Thesis Part 3: Know when to say No, and Know How

We took a break. And one girl started eating. Is this okay in yoga? Should I say no? It’s not my duty to be her mom or her dietician.

When I left my own abusive relationship, I became addicted to food. Especially chocolate. I ate out 4 meals a day, and in 4 months, I gained 40 pounds.

Would I have been able to change? At the time, that’s what I needed to get through.

Woman or client-defined advocacy, as described by author and professor Jill Davies in her 1998 book on Safety Planning, is when you listen to the knowledge and life experience of the woman who seeks help or services and regard her as a partner with equal, if not more, expertise. She knows what she’s going through and she knows what she needs to do to stay safe and to life a happy, healthy lifestyle.

She knows what she needs in that moment, because she is the one on the ground, with the most accurate perspective. In Peace Studies, we need to understand the same thing. We need to make sure we hear the voices from the grassroots perspectives when we make policy changes to land use, or record stories about the destruction of a village. Local peoples have the knowledge. Sometimes we have to go beyond the “visible” people–the mayor or the village elders, or the postman. Sometimes we have to dig deeper by listening to the “little” people–the people who are affected the most, like tribals living in a forest who know the exact patterns of the flora and fauna surrounding them.

Client-defined advocacy can be a useful tool in domestic violence issues, and throughout the peace field. Think about it the next time you have to survey the area you work in to create a report that will help shape local and national level policies. Then you can be the knowledge and resource base for the people you work so hard to make life better for.

Each of us knows ourselves and our needs best. So if we need a break during yoga class, we take it. This is how we practice peace. It took me those 4 months of overeating before I came back to yoga and healthy living. We all take our own time, and shouldn’t be snobs about it, whether it’s about resolving violent conflict, or the environment, as Donnella Meadows used to write in her weekly columns. None of us are perfect now, but we aim to be better.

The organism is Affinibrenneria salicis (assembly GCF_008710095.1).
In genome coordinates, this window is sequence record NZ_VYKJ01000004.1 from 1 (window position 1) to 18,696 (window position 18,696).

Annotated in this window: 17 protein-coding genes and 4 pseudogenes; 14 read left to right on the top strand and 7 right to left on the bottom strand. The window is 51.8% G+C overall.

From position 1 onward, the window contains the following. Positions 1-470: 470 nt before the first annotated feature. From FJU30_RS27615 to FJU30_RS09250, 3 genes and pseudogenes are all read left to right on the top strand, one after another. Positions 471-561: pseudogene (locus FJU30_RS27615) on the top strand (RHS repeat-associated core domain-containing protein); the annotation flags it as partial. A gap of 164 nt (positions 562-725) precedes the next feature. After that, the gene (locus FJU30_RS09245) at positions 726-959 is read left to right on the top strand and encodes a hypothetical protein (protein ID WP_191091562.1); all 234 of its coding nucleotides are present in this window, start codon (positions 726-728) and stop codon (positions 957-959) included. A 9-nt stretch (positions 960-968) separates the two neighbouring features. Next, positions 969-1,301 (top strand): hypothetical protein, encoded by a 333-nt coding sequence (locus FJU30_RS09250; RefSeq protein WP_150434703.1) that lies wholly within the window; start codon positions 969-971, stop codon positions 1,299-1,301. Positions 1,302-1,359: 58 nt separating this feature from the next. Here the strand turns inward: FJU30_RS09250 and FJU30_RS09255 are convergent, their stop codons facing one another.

Unfortunately, a lot of grants and funders have their own ideas about what they want to do–build up infrastructure or set up women’s shelters or provide low-income housing. But maybe what’s needed is outside the scope of those–maybe they just need a yoga class!

2 Comments (+add yours?)

  1. Lester
    Sep 17, 2010 @ 15:46:46

    Great observations. I agree completely about the client being the expert – there is, however, a contribution others can make after listening, since people are also shaped by patterns and structures that they may not see.


  2. Sita
    Sep 18, 2010 @ 09:49:05

    Very true. Most of the time food is what we go to (especially when depressed)! I think our mind/brain takes some time to process whatever is happening. Like Lester mentioned listening to/talking to someone helps.


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Word of the Week

Namaste. This section will begin to explore sanskrit terminology associated with yoga. First word: Namaste. This is a salutation, "I salute the light within you that is within me also."
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